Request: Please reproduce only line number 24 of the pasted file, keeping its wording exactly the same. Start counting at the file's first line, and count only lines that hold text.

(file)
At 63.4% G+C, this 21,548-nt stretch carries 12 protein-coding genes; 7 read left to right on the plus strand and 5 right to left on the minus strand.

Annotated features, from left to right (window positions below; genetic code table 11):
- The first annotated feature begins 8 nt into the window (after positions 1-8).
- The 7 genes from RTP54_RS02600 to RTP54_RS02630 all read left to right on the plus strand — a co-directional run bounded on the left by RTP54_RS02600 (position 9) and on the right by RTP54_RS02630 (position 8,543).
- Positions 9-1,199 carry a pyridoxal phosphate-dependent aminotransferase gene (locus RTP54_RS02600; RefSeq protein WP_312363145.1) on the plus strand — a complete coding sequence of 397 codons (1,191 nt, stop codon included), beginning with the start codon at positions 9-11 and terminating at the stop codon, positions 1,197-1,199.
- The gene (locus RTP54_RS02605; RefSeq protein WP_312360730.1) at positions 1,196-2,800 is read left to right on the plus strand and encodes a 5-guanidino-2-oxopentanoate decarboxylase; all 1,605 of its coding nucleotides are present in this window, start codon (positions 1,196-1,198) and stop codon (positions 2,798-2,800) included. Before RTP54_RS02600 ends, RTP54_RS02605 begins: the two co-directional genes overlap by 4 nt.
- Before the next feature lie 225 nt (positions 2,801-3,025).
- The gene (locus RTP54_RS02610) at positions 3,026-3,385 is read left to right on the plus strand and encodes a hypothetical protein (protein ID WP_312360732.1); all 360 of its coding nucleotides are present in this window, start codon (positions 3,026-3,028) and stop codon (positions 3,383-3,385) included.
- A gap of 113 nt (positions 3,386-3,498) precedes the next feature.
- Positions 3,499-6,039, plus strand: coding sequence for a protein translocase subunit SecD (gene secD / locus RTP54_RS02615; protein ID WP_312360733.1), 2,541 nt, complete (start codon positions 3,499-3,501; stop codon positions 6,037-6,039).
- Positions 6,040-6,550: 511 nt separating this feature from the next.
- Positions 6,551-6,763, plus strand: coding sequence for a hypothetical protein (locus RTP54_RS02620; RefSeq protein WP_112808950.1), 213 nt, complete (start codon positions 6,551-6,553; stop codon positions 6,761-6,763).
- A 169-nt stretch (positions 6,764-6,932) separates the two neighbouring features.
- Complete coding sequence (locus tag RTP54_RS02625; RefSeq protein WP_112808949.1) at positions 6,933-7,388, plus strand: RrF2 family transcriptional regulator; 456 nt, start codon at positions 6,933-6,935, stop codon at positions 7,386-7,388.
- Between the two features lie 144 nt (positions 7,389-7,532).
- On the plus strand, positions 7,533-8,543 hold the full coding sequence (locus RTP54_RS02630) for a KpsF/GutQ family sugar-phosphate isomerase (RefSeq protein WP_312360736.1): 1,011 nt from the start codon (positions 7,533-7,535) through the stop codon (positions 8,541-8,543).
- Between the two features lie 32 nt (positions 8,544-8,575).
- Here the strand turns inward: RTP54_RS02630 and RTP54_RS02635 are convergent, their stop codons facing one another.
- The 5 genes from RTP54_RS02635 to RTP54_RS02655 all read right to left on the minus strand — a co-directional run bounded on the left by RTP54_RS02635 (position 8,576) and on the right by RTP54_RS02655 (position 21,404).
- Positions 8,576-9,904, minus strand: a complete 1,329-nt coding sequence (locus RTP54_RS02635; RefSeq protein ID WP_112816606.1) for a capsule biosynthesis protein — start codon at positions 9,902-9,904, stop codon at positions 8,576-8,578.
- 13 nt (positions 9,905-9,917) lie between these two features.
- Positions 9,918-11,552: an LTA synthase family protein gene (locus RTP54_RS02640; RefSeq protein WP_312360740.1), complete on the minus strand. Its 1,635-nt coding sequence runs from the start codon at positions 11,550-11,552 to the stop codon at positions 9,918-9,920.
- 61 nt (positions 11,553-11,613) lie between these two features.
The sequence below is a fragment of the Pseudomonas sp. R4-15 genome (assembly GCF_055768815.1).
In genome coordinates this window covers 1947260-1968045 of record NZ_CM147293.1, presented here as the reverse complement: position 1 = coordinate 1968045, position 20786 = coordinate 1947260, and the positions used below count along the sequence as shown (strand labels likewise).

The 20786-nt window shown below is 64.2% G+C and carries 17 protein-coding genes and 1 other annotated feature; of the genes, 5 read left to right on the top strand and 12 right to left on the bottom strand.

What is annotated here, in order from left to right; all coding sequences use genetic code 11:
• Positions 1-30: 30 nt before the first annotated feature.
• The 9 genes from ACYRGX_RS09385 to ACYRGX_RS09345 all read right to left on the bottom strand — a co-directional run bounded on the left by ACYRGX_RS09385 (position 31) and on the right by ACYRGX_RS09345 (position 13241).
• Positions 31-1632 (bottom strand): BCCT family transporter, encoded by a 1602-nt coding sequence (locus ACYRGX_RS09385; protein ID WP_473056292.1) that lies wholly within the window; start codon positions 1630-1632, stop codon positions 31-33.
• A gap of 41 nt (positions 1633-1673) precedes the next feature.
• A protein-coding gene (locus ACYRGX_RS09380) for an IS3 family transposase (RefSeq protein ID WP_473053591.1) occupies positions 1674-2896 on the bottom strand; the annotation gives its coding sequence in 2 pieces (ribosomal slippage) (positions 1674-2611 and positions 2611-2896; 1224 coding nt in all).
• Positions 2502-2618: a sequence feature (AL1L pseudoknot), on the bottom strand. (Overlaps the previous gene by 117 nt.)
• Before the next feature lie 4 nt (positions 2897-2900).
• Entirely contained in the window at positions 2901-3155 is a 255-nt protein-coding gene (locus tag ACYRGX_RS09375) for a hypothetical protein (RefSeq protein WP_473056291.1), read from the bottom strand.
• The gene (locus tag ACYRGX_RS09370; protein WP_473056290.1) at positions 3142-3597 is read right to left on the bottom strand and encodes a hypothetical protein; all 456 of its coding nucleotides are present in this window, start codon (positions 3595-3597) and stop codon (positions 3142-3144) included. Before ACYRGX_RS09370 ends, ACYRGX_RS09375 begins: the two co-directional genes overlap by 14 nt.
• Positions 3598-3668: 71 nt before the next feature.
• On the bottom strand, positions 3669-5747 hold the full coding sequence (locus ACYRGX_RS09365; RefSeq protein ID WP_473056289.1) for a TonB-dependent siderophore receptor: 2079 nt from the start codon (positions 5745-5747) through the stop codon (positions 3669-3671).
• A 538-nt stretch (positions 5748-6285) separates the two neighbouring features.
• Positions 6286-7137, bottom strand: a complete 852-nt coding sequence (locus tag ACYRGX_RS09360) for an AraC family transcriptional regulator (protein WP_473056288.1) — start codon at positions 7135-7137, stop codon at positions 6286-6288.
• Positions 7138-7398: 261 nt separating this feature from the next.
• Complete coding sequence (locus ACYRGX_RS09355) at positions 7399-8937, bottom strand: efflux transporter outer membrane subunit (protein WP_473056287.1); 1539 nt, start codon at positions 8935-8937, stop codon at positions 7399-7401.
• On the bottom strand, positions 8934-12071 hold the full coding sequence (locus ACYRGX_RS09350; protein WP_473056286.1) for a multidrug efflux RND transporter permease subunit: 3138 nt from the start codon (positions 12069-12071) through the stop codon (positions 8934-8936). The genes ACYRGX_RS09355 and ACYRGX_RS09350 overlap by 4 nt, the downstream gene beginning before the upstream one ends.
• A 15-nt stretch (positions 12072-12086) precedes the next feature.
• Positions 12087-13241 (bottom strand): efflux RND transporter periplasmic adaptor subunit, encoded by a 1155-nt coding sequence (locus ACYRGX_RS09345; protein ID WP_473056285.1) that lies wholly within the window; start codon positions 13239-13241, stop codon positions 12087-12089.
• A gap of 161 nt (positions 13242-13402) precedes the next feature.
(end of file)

The sequence below is a fragment of the Pseudomonas sp. R4-15 genome (assembly GCF_055768815.1).